The most important implement of tillage is the plow, which performs a similar job to the spade in that it loosens the oversoil, breaking it up and exposing new surfaces to the atmosphere. At the same time it turns the soil over, burying any trash. A modern plow can turn more soil in a few minutes than a person working with a spade can in a whole day. A great deal of energy is expended in plowing and a large-furrow plow needs to be attached to a tractor of 100 hp or more.
The development of the plow can be traced back to Neolithic times. Then it was a very simple tool, little more than a suitably forked branch with a sharp point. By Roman times there were three designs: the aratum, or “worker of soil,” which was similar to a Neolithic plow; the ard, which was a beam and spike tool; and the carruca, which had a moldboard to push the soil to one side.
It was not until the sixteenth and seventeenth centuries that the plow underwent any major changes; these were made by the Flemish and Dutch. The move was toward lighter plows and, whereas the older plows had been based on a quadrilateral frame, the new types were triangular.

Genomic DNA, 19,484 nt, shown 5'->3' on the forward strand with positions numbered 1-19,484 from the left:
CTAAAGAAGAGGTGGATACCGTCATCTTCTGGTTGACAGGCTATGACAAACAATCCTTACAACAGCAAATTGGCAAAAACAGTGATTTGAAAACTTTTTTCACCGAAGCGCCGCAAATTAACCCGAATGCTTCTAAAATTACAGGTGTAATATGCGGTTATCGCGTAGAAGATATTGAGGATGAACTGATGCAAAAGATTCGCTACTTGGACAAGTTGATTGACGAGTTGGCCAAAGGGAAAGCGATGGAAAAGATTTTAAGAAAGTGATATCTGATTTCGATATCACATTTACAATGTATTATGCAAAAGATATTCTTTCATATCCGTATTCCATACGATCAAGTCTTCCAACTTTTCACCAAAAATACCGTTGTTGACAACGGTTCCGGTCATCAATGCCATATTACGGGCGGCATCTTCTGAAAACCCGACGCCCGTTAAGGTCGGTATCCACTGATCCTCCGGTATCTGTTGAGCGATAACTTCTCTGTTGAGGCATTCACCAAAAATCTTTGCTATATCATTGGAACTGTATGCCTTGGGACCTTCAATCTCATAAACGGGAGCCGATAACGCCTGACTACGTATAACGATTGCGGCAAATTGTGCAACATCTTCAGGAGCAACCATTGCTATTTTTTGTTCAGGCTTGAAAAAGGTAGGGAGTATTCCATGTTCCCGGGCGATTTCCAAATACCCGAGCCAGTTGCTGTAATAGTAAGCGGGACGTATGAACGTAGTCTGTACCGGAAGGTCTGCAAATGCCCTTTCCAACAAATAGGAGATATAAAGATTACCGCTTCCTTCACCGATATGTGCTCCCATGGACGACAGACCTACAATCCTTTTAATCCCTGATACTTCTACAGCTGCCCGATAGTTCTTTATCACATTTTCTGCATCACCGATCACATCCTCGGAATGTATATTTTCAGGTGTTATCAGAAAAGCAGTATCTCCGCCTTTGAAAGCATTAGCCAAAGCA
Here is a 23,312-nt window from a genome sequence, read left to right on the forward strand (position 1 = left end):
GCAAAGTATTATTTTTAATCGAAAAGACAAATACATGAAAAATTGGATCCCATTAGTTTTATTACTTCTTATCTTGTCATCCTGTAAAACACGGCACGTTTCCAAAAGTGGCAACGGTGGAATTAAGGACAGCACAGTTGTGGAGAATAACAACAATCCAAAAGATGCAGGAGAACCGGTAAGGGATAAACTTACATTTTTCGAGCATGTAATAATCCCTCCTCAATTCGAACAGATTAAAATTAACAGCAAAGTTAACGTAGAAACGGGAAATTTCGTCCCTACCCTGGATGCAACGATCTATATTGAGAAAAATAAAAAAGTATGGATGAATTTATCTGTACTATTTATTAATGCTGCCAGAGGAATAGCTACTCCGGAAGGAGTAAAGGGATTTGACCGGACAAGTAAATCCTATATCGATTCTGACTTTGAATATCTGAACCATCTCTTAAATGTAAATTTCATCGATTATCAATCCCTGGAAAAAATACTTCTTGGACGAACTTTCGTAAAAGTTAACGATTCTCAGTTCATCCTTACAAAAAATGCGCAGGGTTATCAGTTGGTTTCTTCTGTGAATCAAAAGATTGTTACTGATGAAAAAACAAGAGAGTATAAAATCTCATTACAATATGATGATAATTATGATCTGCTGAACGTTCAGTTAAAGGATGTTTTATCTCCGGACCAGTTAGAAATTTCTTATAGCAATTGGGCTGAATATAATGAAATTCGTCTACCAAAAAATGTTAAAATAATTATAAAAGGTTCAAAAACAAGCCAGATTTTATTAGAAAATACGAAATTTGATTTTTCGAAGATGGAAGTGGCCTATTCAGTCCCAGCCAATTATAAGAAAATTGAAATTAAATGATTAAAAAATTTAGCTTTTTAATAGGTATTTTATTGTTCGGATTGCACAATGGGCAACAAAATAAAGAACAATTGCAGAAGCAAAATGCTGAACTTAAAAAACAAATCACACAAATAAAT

The Dutch plow was taken to England, improved and patented in 1730 as the Rotherham plow. It still had a wooden frame, beam and handles, but the draft irons, coulter, and share were of iron, and the moldboard and sole were covered with iron plates.
Another development in the seventeeth century was the turnwrest plow. The normal moldboard turned the furrow to one side only so the plow either had to be taken back to the beginning for the next furrow or it had to plow a different strip on its return journey. In two-way plowing on slopes where the soil is always turned uphill, the ability to change the side of the furrow slice, whichever way the plow is facing, is essential. With a turnwrest plow, the moldboard was removed, refitted to the other side, and adjusted to the angle of the coulter.